Analysts like Yvonne McDermott Rees, a senior lecturer in law at Bangor Law School in Wales, are sceptical. She points out that prosecutors will have the tricky task of showing that there was a widespread or systematic attack that was part of a state or organisational policy – essential for proving crimes against humanity under the ICC’s Rome Statute.
The ICC is also short of money to pay for its ever-growing roster of cases, and some countries that back the court financially have grown impatient with the lack of results and the number of cases that aren’t trial-ready due to problems with investigations and witnesses.
McDermott Rees wonders if the migrant case isn’t simply an attempt by Bensouda to bolster her credibility by choosing a politically popular investigation.
There have been calls and pledges (with questionable impact) both to stop the flow of migration from Libya to Europe and to halt the horrific death toll: More than 2,200 migrants have died trying to cross the Mediterranean to Italy this year alone – this includes 348 men, women, and children who have washed up on Libya’s shores.
“You see the prosecutor struggling against this perception problem that the court isn’t effective,” said McDermott Rees. “There is definitely a desire… to try and keep those states who might be in position to give the court more money happy.”
Prosecuting people traffickers could also be a way of silencing the ICC’s sub-Saharan critics who claim it is overly focused on prosecuting African wrongdoers, namely The Gambia, which threatened to withdraw from the court in 2016.
McDermott Rees pointed out that the year before The Gambia announced its plans to withdraw, then-President Yahya Jammeh called on the the court to look into the deaths of African migrants attempting to reach Europe.
It isn’t likely to be a coincidence, McDermott Rees said, that “here we have the ICC prosecutor a short time later saying that she is going to examine crimes against migrants.”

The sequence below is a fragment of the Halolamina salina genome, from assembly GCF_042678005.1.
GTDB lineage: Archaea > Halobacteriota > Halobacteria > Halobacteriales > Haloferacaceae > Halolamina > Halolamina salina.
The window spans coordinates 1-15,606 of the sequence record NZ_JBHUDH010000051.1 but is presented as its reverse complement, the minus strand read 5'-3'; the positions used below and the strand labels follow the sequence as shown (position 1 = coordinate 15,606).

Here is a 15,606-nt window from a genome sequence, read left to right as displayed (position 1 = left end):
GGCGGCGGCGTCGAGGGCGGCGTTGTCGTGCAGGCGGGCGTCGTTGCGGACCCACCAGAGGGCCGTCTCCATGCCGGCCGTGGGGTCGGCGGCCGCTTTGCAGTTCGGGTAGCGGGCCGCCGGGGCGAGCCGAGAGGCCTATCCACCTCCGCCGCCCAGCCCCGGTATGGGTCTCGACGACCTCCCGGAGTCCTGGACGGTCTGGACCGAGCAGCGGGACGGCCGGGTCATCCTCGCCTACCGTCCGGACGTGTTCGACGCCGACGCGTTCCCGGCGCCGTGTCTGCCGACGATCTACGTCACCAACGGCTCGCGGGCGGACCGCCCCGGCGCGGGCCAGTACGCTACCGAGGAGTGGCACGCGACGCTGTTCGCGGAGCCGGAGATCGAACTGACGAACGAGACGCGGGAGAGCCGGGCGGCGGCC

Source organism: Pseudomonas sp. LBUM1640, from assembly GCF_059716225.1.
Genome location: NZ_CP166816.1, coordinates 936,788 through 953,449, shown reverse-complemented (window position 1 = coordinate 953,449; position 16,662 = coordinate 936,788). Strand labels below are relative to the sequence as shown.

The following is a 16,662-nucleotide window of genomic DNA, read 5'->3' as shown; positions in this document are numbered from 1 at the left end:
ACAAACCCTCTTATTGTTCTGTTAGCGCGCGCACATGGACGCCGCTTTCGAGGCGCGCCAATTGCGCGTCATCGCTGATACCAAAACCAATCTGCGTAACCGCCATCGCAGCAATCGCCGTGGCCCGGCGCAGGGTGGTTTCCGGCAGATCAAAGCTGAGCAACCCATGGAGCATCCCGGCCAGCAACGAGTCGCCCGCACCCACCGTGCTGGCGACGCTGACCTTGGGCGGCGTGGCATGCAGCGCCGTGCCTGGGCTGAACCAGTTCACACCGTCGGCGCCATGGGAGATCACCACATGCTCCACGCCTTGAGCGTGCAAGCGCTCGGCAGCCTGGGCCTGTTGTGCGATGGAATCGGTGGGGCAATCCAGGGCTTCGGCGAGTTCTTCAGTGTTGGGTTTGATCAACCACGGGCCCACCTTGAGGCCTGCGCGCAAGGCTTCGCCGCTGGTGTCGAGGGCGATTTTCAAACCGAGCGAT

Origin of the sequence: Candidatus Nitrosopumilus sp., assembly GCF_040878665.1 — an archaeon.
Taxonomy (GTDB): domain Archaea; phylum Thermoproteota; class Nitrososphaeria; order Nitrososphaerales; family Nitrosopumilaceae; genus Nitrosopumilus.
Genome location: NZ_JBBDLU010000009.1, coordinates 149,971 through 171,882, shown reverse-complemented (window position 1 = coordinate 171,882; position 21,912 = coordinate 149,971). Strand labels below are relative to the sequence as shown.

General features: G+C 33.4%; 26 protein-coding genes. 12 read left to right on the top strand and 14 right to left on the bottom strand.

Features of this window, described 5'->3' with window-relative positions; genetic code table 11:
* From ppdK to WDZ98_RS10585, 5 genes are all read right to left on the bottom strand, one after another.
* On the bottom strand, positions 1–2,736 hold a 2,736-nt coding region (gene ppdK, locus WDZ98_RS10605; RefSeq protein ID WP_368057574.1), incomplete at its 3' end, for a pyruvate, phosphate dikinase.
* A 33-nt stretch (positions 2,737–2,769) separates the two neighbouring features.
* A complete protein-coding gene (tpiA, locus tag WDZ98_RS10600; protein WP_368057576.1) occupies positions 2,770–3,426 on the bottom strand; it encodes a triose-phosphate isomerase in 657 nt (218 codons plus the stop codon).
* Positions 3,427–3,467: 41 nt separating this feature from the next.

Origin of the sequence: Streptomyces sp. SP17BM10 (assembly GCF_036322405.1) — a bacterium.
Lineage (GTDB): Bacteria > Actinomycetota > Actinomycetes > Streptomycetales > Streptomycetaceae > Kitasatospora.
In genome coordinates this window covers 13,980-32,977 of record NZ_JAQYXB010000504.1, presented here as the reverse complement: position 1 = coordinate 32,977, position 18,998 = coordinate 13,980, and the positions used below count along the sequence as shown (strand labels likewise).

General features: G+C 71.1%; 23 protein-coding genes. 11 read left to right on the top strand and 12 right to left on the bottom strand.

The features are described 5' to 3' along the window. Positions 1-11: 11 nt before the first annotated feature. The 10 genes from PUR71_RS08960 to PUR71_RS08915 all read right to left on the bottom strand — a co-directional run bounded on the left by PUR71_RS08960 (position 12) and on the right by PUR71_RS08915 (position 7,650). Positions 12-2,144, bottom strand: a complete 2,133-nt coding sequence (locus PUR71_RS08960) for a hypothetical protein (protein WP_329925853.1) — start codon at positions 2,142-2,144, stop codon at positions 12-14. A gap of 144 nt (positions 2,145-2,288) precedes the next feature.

Lawyers for Justice in Libya’s Saudi welcomed the news of a possible migrant case, which she thinks would help improve the ICC’s image among Libyans who see it as out of date and too focused on crimes of the past.
“That they look like they are pursuing current issues is refreshing, and we hope a good sign of promoting genuine accountability,” said Saudi.
Pushing it further?
Still, others are encouraging the ICC to go even further if it truly wants to chip away at impunity in Libya, where the judiciary is weak and militias hold major sway in much of the country.
Human Rights Watch says any future prosecutions should include various fighting groups – last week, the UN High Commissioner for Human Rights expressed concern for prisoners of the Libyan National Army, after reports emerged of torture and summary execution.
“We’ve documented groups attacking civilians and property with some violations amounting to war crimes [in Libya],” Balkees Jarrah, senior counsel for Human Rights Watch’s international justice programme, told IRIN.
“We’ve documented serious violations of international law including arbitrary detentions, torture, forced displacement, unlawful killings,” she said. “Many of those violations are sufficiently organised and widespread to amount to crimes against humanity.”
McDermott Rees wondered if expanding the scope of its investigations could affect the ICC’s already tenuous relationship with Libya. Digging into crimes that could implicate the country’s current rulers – or those jostling for power – is sure to be less than popular.
“At the moment, the prosecutor has a pretty good relationship with the Libyan authorities, including the prosecutor-general’s office [from the UN-backed GNA]. If the ICC looks at crimes outside the scope of the Gaddafi era, that could change the relationship completely and might lead to even more difficulties in carrying out investigations,” she said.
Regardless of its next steps, Saudi encouraged the court to be more open with Libyans about its work.
A strong relationship with locals is important, as the court relies on people on the ground for information about Gaddafi and fellow fugitive from international justice Mohamed Khaled al-Tuhamy, the former head of Libya’s internal security agency under Muammar Gaddafi. Al-Tuhamy is believed to still be in Libya.
“If people aren’t sympathetic to you and engaged with you, they aren’t likely to tell you the whereabouts of the people you are looking for,” Saudi said.
If Libyans lose (or have already lost) faith in the ICC as a solution to the current chaos, analysts worry they may yet turn again to strongmen like Saif al-Islam Gaddafi for a sense of security.
“There is an argument along the lines of ‘he was bad, but we’ve done just as bad if not worse since then’,” said Libya analyst Tarek Megerisi. “The prevailing sentiment is that he [should be] jailed and tried in a Libyan court. There has never been a strong endorsement from Libyans to have him tried in The Hague. They always wanted to deal with him domestically.”
Megerisi told IRIN that in some parts of the country there may already be a softening in attitudes towards the younger Gaddafi – who is due for a local retrial because he was originally tried in absentia — with some believing he could unite warring factions and tribes.
This nostalgia is bad news for the ICC.